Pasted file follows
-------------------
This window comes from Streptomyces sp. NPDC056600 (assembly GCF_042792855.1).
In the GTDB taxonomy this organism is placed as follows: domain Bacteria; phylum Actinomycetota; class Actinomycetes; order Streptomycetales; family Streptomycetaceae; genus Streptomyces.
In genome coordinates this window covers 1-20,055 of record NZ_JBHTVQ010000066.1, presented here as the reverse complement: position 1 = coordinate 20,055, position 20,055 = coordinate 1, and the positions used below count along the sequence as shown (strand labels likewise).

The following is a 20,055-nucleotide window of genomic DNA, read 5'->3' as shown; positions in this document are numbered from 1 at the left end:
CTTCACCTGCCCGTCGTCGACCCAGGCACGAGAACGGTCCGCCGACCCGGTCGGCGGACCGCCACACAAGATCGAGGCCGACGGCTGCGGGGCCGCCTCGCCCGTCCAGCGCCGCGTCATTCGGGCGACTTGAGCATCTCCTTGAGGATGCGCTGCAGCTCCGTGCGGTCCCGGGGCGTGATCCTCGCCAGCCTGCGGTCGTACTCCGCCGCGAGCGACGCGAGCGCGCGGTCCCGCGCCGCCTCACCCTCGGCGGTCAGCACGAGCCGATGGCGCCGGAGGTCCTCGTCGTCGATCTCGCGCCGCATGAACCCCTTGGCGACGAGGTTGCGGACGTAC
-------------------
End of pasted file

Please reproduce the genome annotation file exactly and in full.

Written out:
This window comes from Streptomyces sp. NPDC056600 (assembly GCF_042792855.1).
In the GTDB taxonomy this organism is placed as follows: domain Bacteria; phylum Actinomycetota; class Actinomycetes; order Streptomycetales; family Streptomycetaceae; genus Streptomyces.
In genome coordinates this window covers 1-20,055 of record NZ_JBHTVQ010000066.1, presented here as the reverse complement: position 1 = coordinate 20,055, position 20,055 = coordinate 1, and the positions used below count along the sequence as shown (strand labels likewise).

The following is a 20,055-nucleotide window of genomic DNA, read 5'->3' as shown; positions in this document are numbered from 1 at the left end:
CTTCACCTGCCCGTCGTCGACCCAGGCACGAGAACGGTCCGCCGACCCGGTCGGCGGACCGCCACACAAGATCGAGGCCGACGGCTGCGGGGCCGCCTCGCCCGTCCAGCGCCGCGTCATTCGGGCGACTTGAGCATCTCCTTGAGGATGCGCTGCAGCTCCGTGCGGTCCCGGGGCGTGATCCTCGCCAGCCTGCGGTCGTACTCCGCCGCGAGCGACGCGAGCGCGCGGTCCCGCGCCGCCTCACCCTCGGCGGTCAGCACGAGCCGATGGCGCCGGAGGTCCTCGTCGTCGATCTCGCGCCGCATGAACCCCTTGGCGACGAGGTTGCGGACGTAC